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Book Forum: MOOD DISORDERS   |    
A Mood Apart: Depression, Mania, and Other Afflictions of the Self
LAURI R. ROBERTSON, PH.D., M.D.
Am J Psychiatry 1998;155:1291-1291.
View Author and Article Information
New Haven, Conn.

by Peter C. Whybrow, M.D. New York, Basic Books, 1997, 340 pp., $24.00; $13.00 (paper)

Book Forum

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One cannot help joining a chorus of praise—William Styron, Kay Jamison, Peter Kramer, and Maggie Scarf among the members—for this splendid book. The title, which is taken from a Robert Frost poem, sets the stage for a humanistic as well as scientific journey through our most comprehensive understanding of mood. Peter Whybrow, Director of the Neuropsychiatric Institute at the University of California, Los Angeles, is a well-appointed guide. He offers the perspective of a distinguished researcher, never far from that of a classically educated Englishman whose curiosity flows from the nineteenth-century naturalist tradition at its best. Whybrow identifies his approach as "that of the physiologist" (p. xvii). His thoughtfulness and sensitivity as a clinician are also readily apparent.

The text is structured as an essay woven around clinical portraits of five individuals with severe mood disorders (four patients and one former classmate and friend). We are drawn to feel close to Whybrow’s subjects and their families as they speak for themselves and interact with their physician, who also shares brief autobiographical reflections. That these characters are in fact "composites," although their stories are "real," is no impediment to the author’s purpose in this context (p. xix). Historical, scientific, medical, and literary elaborations punctuate and frame the clinical images. Nearly a quarter of the book is devoted to an appendix and notes, which frees the body of the text from academic and technical detail while offering readers the option of further reference and more scholarly pursuit. The writing is lucid and vivid throughout. In moments, however, it strains a bit unsuccessfully toward the prose of a novelist.

Although written for a popular audience, A Mood Apart contains a great deal for all mental health professionals, particularly psychiatrists, to contemplate. Functioning under shifting paradigms, we often find ourselves split into mind and brain camps or giving lip service to biopsychosocial integration. Indeed, I cannot be alone in feeling that in attending to a transference subtlety and prescribing an antidepressant in the same hour, I’ve changed hats, or, regarding a patient’s persistent, vehement complaints, in suddenly wondering if a trial of a mood stabilizer is warranted. How disheartening it is to have a patient repeat the now familiar refrain, "I have a chemical imbalance," when, in fact, he or she seems to be experiencing an unwelcome emotion. It is equally disheartening to have a patient refuse to consider medication, saying, "This is how I am." Yes, there is integration, but it’s hardly seamless.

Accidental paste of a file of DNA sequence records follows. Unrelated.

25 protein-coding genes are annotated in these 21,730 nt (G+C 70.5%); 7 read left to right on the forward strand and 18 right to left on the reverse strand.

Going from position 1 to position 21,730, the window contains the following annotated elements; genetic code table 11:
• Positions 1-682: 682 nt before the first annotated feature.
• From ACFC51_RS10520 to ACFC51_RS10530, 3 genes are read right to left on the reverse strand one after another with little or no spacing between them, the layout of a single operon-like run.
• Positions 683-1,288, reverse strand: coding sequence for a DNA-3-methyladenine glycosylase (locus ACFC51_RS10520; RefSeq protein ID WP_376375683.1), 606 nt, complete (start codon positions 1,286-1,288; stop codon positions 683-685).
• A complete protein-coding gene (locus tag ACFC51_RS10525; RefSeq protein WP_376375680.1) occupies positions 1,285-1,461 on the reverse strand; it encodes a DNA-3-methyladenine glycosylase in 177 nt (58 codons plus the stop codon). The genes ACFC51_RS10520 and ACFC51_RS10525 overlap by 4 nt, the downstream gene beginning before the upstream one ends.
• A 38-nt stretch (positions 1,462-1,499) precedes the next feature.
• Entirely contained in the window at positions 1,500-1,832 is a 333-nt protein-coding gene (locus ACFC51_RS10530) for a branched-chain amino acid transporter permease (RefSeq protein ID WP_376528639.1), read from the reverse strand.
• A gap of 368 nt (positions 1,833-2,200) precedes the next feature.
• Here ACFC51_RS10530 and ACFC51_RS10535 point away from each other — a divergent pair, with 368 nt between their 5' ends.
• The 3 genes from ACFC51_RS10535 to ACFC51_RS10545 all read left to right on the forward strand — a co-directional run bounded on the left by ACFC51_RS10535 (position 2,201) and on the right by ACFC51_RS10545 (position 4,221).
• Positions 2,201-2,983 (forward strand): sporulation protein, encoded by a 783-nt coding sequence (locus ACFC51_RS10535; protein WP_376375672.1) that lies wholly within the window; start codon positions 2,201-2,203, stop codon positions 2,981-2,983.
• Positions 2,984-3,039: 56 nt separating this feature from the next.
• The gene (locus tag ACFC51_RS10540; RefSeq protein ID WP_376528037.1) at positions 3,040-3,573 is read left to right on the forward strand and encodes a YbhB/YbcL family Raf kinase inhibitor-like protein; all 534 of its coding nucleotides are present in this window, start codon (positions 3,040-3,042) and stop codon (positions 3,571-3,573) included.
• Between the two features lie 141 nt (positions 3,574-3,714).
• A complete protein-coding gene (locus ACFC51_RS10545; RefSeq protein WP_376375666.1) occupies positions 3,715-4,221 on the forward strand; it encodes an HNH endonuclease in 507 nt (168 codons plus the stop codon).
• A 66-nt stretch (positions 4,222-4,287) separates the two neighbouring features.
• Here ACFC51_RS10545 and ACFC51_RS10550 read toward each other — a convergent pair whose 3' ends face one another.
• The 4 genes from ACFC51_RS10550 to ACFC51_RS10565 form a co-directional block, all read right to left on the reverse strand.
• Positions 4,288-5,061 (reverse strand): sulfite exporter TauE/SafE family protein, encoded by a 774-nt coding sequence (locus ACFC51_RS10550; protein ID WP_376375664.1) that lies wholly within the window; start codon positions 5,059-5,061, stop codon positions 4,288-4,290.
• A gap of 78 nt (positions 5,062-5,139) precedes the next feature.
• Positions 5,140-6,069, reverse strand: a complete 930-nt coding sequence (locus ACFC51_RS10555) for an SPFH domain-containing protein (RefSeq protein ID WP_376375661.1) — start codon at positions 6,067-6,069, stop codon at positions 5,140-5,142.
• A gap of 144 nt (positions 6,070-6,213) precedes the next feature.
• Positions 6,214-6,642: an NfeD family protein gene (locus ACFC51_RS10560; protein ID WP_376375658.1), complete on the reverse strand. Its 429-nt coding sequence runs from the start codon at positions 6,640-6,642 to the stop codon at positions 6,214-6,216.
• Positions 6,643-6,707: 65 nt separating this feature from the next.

Employing the central evolutionary biological concepts of homeostasis, adaptation, and attachment, Whybrow presents a logical and rather down-to-earth conception of mind-brain integration. This is extremely helpful in thinking about the amalgam of elements that we call character and self. Although his focus is on severe, diagnostically unequivocal disorders of mood, Whybrow makes it clear that there is a continuum of emotional experience to which his perspective may be applied. He repeatedly emphasizes that nature and nurture are inexorably linked and that both uniquely determine what constitutes stress for a particular individual. Although he recommends concurrent pharmacological and psychotherapeutic treatment, I wish he had said more about the dynamics and resolution of individual conflict in the therapeutic process, especially for patients whose symptoms are less than severe. Such pursuit might inevitably necessitate "reinvention" of psychoanalysis in the twenty-first century.

In summary, A Mood Apart is a superb work, an orienting compendium for colleagues, and perhaps the best overview of mood disorders that psychiatry has to offer a general audience.

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